Whether you’re a parent of a teenager who’s preparing to graduate, or a high schooler applying to colleges and getting ready to take that big leap towards your first semester, college preparation can be tricky. Between student loans, applications, SATs, and other important parts of the planning stage, there’s bound to be some stress involved.
Because of this, it’s important that parents and teens work together from the time the application is sent, to the moment you’ve been accepted and move on to the campus. Due to their potential experience with already living through college years, parents can provide some wisdom and guidance that teens need to be able to best handle this life change.
Read on for easy ways that parents and teens can work together to prepare for college!
It’s possible that parents can have different desires regarding where their child would like to go to college or do with their future, therefore, it’s important that any conversation about college planning is done through open and honest communication. At the end of the day, parents are there to mentor and guide, while teens can take that advice into their own endeavors. They will often have a strong vision, or at least high expectations, of what they are looking to get out of the college experience. However, at the same time, parents might also have expectations about how much they will be paying for, what grades they would like to see their teen get, and if their child will be living at home or moving into a dorm to be independent. All of these factors play an important role in the process of planning for college, and parents may have strong feelings about these ideas. While there will certainly be conflict about the direction to go with these choices, by having a civil conversation, parents and teens can communicate their goals and desires in a constructive way. This can allow them both to create a plan that fulfills the goals and expectations of the child who’s going to college while giving parents peace of mind that the plan is sound.
Many financial hurdles can be associated with college, so creating a solid financial plan is essential and can give both parents and teens peace of mind. A financial plan for college should cover all of the costs expected to come with colleges, such as tuition, food, housing, and transportation, along with extra money for social activities.
If available, financial aid, scholarships, and other grants should be considered to ease the financial strain college life can have on a parent and child’s money. These can all provide significant relief from major expenses such as tuition and housing costs and are often available for students in certain programs such as athletics or arts, or for students with a high GPA or SAT score. Students still in high school should consider meeting with their counselor to discuss the different options available to them.
Once you have an understanding of college costs, you can then take the steps to start preparing to cover these major costs. Both teens and parents can discuss ways they’ll contribute to a college fund. Teens can start preparing and saving for college by taking on a summer job and putting that extra money towards tuition and other costs. Parents can look into other types of college savings plans, find out the best ways they can contribute to them, and help their teen have money set aside and ready for college.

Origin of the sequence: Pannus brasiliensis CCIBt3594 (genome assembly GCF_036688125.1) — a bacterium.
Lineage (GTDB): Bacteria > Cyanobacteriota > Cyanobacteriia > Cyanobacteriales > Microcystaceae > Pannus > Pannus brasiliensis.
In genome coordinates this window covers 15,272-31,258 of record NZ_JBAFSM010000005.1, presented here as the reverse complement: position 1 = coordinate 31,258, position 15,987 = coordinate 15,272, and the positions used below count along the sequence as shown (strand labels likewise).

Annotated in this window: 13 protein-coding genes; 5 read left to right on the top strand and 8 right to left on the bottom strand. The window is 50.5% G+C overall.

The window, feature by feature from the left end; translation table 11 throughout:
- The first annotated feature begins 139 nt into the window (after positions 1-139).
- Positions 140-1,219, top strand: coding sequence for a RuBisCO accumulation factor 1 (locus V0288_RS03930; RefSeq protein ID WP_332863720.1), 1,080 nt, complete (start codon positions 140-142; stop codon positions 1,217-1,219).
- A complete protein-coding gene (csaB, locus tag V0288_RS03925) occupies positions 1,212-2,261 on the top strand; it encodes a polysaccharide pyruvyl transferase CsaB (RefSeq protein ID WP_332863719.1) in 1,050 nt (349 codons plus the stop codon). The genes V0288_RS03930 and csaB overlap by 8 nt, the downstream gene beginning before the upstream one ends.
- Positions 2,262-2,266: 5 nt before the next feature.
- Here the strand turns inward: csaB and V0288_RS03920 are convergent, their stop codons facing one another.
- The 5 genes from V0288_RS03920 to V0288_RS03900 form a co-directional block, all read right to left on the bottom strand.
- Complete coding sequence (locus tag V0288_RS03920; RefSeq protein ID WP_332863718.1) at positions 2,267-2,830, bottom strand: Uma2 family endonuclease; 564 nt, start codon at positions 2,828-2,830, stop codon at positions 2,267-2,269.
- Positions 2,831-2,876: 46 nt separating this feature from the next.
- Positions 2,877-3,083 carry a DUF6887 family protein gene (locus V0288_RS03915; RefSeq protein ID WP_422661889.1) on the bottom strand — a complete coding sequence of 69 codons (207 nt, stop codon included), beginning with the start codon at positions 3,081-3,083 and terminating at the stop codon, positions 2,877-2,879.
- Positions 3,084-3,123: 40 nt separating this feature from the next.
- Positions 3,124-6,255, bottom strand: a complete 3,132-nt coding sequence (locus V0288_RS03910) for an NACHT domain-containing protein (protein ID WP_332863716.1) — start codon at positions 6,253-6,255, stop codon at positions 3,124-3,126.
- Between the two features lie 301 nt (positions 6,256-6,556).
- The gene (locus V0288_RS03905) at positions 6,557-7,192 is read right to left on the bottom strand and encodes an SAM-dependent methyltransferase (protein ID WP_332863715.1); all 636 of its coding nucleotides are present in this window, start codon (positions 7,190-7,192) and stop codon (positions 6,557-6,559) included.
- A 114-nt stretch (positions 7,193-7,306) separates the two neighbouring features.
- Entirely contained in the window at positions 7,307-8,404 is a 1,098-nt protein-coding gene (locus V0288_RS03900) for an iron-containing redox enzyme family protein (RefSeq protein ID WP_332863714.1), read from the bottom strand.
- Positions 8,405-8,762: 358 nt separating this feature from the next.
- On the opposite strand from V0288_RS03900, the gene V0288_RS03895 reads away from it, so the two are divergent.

Finally, teens should be taking steps to become financially independent for college. This means having a solid budgeting strategy in place each semester to prevent them from overspending. They should also get set up their own bank account if they don’t have one already. For teens planning to live on campus, signing up for a fee-free checking account can be a great way to have access to their finances at all times through their smartphones. This also allows students to keep track of their money even while on the go between classes, while also avoiding hefty bank fees.
Unfortunately, even with a plan in place, it’s sometimes true that what can go wrong, will go wrong. Denied applications, increased tuition, and last-minute changes can all come up and add unnecessary stress. It’s always important to not only have a plan in place but a backup plan if these instances occur. In addition to this, setting realistic expectations can help mitigate some of these other unforeseen situations.
When applying, keep in mind that there are not only a variety of colleges you can choose from but a number of school types you can apply to as well. Reach schools are schools that are harder to get into, like Ivy Leagues, or expensive universities that may require scholarships to afford. Applying to a few of these, alongside other colleges you are fond of, can give you a diverse array of options to choose from. Parents should be ready to show which college options are most realistic for getting into given things like their teen’s grades and the cost of college they can afford.
Parents can also help their teens have a variety of college options by taking them on tours of campuses, both local and out of state. By going together, parents and teens can continue the conversation about college planning while on different campuses. Going on tours is a great way to learn about all the different options available and can give teens an idea if they want to go to a large or small college, live on campus, or stay at home, among other things.
As students begin to get closer to their high school graduation, there’s never a better time to start planning and getting set for college. With open communication, parents and teens can find ways to set realistic goals for college and be prepared for their first semester.